parity logic, for performing said exclusive-OR logical comparison, wherein an output of said parity logic comprises said noise signal.

20. A bit generation mechanism, for use in a random number generator, the bit generation mechanism comprising:

a first oscillatory signal, generated by a first oscillator, and configured to oscillate at a first frequency;

a second oscillatory signal, generated by a second oscillator, and configured to oscillate at a second frequency, wherein said second frequency varies according to a noise signal;

synchronization logic, coupled to said first and second oscillatory signals, configured to serially generate bits for a random number at a rate proportional to said second frequency; and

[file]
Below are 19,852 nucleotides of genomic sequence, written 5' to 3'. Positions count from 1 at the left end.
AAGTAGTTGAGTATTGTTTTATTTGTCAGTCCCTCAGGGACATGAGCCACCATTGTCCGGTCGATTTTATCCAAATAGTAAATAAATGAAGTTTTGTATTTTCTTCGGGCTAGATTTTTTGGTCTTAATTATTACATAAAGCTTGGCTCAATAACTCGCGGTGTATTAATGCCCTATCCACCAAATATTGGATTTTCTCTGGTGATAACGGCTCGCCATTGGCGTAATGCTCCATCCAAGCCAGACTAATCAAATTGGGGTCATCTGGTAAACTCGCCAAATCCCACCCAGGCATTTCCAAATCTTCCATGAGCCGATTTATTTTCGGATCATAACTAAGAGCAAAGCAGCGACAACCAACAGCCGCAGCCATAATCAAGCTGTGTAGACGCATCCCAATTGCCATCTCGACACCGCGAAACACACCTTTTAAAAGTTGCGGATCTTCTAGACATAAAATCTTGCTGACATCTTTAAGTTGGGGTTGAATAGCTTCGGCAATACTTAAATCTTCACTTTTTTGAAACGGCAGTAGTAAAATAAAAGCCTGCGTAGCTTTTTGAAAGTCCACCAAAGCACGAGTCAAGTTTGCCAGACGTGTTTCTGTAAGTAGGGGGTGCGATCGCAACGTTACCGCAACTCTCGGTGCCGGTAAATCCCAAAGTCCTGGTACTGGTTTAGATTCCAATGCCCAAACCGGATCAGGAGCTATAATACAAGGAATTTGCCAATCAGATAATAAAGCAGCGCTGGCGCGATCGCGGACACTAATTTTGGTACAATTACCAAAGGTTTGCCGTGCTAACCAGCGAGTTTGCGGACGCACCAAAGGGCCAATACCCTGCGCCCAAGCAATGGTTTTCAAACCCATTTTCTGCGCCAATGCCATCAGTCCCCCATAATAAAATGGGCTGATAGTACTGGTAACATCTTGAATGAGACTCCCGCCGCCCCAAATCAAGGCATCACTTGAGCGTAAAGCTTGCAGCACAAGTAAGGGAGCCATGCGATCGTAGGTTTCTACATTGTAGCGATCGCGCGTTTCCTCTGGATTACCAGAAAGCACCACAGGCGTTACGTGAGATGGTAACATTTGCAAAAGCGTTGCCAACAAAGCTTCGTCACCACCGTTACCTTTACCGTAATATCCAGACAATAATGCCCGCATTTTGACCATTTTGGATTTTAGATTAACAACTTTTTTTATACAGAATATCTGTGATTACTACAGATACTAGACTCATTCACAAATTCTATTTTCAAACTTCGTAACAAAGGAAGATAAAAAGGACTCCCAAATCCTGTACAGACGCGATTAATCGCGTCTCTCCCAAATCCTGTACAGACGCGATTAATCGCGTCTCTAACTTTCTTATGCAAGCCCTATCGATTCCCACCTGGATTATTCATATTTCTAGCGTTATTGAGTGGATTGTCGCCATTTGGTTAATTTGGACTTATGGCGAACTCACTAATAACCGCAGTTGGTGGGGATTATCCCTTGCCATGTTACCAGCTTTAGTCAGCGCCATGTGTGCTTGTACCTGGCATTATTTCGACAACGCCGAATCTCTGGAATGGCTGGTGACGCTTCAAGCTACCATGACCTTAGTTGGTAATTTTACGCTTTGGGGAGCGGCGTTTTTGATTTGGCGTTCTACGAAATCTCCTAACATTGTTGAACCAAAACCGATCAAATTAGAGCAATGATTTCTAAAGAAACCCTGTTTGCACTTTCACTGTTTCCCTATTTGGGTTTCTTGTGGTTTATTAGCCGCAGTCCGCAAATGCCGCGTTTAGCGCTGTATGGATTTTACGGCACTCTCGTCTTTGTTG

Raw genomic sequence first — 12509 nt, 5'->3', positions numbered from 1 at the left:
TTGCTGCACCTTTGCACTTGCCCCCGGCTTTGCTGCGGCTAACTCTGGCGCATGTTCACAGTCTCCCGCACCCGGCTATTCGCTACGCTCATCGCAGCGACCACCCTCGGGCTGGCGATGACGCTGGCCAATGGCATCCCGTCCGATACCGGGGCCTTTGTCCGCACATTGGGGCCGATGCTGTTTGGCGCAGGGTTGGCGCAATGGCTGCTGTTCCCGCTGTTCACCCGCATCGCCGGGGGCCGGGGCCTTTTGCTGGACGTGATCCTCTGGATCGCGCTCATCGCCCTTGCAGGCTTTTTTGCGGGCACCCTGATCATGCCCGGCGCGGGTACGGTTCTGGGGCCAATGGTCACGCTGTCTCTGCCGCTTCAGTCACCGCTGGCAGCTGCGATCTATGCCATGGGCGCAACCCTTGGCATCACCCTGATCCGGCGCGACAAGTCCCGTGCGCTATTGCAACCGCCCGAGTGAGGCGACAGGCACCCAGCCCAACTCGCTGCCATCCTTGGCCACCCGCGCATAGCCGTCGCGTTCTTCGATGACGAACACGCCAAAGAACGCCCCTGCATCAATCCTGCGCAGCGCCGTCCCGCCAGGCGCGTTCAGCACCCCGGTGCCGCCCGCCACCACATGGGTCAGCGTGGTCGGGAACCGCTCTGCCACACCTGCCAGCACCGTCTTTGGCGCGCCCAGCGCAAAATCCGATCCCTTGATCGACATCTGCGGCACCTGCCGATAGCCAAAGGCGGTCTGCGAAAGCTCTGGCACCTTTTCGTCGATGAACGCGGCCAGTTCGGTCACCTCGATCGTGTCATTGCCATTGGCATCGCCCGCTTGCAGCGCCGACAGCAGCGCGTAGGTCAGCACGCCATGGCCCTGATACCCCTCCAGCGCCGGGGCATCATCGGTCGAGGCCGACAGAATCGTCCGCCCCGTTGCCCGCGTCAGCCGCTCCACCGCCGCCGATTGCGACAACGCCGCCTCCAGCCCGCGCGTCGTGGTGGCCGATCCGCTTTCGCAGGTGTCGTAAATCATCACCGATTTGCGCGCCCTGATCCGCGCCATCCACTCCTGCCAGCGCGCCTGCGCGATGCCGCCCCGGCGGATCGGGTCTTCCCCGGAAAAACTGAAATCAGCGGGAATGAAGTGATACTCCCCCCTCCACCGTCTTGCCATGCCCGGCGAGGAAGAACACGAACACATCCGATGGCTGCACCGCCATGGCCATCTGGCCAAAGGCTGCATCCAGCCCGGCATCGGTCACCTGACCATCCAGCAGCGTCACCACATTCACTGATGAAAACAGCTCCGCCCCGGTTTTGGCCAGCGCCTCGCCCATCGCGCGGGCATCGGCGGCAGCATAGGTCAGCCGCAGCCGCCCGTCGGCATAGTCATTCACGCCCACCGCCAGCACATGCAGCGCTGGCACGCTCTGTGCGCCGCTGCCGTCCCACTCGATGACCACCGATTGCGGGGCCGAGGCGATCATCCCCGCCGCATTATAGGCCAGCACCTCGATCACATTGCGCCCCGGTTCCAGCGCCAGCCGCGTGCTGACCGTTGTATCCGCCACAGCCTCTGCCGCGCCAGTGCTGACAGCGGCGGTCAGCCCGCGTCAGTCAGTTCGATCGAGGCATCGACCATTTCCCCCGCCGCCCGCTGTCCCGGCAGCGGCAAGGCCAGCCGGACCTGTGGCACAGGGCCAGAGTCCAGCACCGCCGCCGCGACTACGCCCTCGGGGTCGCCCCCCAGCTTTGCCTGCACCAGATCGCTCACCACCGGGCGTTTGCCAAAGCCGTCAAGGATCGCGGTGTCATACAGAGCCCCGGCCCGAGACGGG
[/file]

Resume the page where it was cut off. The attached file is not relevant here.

third and fourth oscillatory signals, configured to independently oscillate at third and fourth frequencies; and

parity logic, coupled to said third and fourth oscillatory signals, for generating said noise signal based upon an exclusive-OR logical comparison of logic states corresponding to said third and fourth oscillatory signals.

21. The bit generation mechanism as recited in claim 20 , wherein said noise signal directs said second oscillator to vary said second frequency between a minimum frequency and a maximum frequency, wherein said minimum and maximum frequencies are determined by the value of an analog bias signal.

22. The bit generation mechanism as recited in claim 20 , wherein said slow oscillator comprises:

a low-pass filter, configured to alter said noise signal, thereby causing said second frequency to vary varied at a second rate that is slower than a first rate at which said noise signal varies.

23. The bit generation mechanism as recited in claim 20 , further comprising:

first and second ring oscillators, configured to generate said third and fourth oscillatory signals.